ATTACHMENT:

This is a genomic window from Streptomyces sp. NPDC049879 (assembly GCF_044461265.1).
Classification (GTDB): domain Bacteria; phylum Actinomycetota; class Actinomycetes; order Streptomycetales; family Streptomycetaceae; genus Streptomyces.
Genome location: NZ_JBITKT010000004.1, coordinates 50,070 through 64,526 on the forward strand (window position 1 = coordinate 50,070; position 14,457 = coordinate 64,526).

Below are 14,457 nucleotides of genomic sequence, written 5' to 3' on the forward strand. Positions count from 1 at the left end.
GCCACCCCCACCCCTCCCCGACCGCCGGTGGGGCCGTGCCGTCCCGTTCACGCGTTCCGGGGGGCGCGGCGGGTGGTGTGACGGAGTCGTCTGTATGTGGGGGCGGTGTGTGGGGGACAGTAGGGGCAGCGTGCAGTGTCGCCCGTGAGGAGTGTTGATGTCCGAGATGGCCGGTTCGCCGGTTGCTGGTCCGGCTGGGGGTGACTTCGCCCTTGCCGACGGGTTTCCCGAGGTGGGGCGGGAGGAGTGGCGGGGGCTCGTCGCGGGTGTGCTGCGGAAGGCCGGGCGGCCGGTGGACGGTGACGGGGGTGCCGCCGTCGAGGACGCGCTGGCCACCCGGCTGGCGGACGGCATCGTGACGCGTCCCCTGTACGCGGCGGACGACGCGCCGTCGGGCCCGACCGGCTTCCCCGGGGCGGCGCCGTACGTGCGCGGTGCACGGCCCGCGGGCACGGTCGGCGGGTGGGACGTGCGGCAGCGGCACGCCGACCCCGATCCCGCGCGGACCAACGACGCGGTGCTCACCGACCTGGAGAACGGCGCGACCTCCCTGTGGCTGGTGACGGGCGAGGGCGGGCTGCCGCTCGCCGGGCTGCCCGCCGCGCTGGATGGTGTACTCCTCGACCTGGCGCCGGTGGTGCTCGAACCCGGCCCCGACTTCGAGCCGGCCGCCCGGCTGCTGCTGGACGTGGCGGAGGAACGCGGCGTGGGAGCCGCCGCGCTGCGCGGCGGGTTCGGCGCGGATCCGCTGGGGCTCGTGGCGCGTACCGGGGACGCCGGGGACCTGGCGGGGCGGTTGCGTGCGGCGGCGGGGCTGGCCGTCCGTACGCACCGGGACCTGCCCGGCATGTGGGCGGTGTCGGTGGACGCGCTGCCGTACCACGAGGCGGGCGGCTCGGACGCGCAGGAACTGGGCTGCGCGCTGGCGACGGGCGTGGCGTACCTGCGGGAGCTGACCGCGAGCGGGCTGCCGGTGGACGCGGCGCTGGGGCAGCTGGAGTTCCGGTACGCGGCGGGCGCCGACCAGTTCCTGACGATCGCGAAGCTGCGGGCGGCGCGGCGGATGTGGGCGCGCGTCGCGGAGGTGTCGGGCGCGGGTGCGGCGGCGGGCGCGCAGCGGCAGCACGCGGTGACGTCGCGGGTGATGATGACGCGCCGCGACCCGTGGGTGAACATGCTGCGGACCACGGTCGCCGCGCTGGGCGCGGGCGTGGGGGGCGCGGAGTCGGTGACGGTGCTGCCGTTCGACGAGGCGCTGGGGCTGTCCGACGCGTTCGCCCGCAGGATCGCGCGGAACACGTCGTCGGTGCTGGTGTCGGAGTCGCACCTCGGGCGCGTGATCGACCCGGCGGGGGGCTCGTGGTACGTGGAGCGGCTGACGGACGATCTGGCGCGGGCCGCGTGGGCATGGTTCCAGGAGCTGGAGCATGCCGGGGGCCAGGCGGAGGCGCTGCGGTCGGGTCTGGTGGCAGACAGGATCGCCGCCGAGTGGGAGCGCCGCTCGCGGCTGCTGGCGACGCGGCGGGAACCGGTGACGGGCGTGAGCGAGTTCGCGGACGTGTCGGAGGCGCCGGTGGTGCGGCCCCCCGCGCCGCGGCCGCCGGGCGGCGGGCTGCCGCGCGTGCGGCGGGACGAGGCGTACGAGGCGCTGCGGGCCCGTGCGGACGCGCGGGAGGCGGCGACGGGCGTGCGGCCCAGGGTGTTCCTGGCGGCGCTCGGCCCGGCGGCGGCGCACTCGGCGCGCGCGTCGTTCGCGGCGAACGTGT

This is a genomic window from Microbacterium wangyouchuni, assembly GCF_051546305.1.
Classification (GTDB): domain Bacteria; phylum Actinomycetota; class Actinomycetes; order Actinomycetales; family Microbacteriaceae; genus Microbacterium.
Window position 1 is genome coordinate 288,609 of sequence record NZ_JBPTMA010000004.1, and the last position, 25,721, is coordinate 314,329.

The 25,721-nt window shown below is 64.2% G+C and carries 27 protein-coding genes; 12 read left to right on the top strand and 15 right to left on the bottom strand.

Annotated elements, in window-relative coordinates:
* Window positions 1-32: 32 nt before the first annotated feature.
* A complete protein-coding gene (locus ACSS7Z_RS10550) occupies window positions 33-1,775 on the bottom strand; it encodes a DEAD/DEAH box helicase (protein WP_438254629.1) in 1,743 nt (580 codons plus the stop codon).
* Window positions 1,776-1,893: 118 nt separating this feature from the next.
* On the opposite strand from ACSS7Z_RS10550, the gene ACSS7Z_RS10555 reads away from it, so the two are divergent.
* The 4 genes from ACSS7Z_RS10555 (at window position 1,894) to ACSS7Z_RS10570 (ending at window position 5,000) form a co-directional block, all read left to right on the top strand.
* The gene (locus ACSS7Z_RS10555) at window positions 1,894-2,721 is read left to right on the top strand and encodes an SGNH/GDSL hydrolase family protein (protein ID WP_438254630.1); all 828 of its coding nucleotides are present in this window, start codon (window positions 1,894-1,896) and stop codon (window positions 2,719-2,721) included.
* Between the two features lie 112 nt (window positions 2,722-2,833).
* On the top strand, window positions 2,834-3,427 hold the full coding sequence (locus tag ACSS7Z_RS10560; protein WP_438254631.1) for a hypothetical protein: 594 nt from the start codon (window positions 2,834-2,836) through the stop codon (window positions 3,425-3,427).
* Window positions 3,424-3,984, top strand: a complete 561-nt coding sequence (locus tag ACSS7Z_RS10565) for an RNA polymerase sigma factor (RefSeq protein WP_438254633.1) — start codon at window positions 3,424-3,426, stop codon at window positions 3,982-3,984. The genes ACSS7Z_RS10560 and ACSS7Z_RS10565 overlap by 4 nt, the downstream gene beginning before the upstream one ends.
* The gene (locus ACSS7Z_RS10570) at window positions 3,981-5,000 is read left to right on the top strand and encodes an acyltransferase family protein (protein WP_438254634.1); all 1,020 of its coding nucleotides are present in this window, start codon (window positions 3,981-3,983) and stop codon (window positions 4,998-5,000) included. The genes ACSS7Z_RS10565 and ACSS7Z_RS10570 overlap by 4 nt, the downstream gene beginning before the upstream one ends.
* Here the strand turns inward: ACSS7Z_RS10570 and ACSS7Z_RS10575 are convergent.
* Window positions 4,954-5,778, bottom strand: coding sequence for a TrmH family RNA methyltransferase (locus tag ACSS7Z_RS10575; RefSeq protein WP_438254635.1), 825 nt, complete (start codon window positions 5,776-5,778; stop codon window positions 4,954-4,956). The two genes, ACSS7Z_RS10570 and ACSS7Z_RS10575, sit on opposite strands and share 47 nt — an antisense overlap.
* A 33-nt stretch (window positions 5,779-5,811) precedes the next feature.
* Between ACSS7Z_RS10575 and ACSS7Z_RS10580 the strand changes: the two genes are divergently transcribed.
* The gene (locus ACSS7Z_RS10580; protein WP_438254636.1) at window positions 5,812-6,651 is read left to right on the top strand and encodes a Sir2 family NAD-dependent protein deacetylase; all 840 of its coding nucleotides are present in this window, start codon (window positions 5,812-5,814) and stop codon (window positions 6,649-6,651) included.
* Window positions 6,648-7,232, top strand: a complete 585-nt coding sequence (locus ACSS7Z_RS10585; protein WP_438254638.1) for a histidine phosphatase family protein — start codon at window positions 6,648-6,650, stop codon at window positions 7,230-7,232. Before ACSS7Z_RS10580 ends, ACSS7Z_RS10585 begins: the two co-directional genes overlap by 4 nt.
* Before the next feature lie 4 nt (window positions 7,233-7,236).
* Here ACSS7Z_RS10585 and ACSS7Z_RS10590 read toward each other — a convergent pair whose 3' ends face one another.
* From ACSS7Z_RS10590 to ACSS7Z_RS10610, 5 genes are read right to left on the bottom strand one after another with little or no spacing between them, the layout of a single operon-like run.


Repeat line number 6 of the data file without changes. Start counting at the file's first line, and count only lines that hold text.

This is a genomic window from Microbacterium wangyouchuni, assembly GCF_051546305.1.